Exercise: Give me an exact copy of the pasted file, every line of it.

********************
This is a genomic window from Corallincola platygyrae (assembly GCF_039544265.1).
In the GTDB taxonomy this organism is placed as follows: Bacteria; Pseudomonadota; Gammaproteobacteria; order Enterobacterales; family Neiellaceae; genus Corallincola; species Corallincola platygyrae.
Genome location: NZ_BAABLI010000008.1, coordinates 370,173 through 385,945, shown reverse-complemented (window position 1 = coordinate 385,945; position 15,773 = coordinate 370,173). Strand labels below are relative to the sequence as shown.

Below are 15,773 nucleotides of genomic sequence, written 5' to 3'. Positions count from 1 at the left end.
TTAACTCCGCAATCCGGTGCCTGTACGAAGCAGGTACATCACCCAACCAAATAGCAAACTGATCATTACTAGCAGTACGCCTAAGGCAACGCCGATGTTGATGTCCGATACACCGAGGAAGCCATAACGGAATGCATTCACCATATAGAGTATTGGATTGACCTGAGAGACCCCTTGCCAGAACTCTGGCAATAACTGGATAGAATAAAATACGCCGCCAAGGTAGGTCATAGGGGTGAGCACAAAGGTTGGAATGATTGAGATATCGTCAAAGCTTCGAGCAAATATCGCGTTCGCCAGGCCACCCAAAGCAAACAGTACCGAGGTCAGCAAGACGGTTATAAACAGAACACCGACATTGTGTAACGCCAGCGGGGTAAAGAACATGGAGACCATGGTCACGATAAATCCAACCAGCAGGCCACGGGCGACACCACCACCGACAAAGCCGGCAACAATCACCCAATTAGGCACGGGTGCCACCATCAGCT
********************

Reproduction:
This is a genomic window from Corallincola platygyrae (assembly GCF_039544265.1).
In the GTDB taxonomy this organism is placed as follows: Bacteria; Pseudomonadota; Gammaproteobacteria; order Enterobacterales; family Neiellaceae; genus Corallincola; species Corallincola platygyrae.
Genome location: NZ_BAABLI010000008.1, coordinates 370,173 through 385,945, shown reverse-complemented (window position 1 = coordinate 385,945; position 15,773 = coordinate 370,173). Strand labels below are relative to the sequence as shown.

Below are 15,773 nucleotides of genomic sequence, written 5' to 3'. Positions count from 1 at the left end.
TTAACTCCGCAATCCGGTGCCTGTACGAAGCAGGTACATCACCCAACCAAATAGCAAACTGATCATTACTAGCAGTACGCCTAAGGCAACGCCGATGTTGATGTCCGATACACCGAGGAAGCCATAACGGAATGCATTCACCATATAGAGTATTGGATTGACCTGAGAGACCCCTTGCCAGAACTCTGGCAATAACTGGATAGAATAAAATACGCCGCCAAGGTAGGTCATAGGGGTGAGCACAAAGGTTGGAATGATTGAGATATCGTCAAAGCTTCGAGCAAATATCGCGTTCGCCAGGCCACCCAAAGCAAACAGTACCGAGGTCAGCAAGACGGTTATAAACAGAACACCGACATTGTGTAACGCCAGCGGGGTAAAGAACATGGAGACCATGGTCACGATAAATCCAACCAGCAGGCCACGGGCGACACCACCACCGACAAAGCCGGCAACAATCACCCAATTAGGCACGGGTGCCACCATCAGCT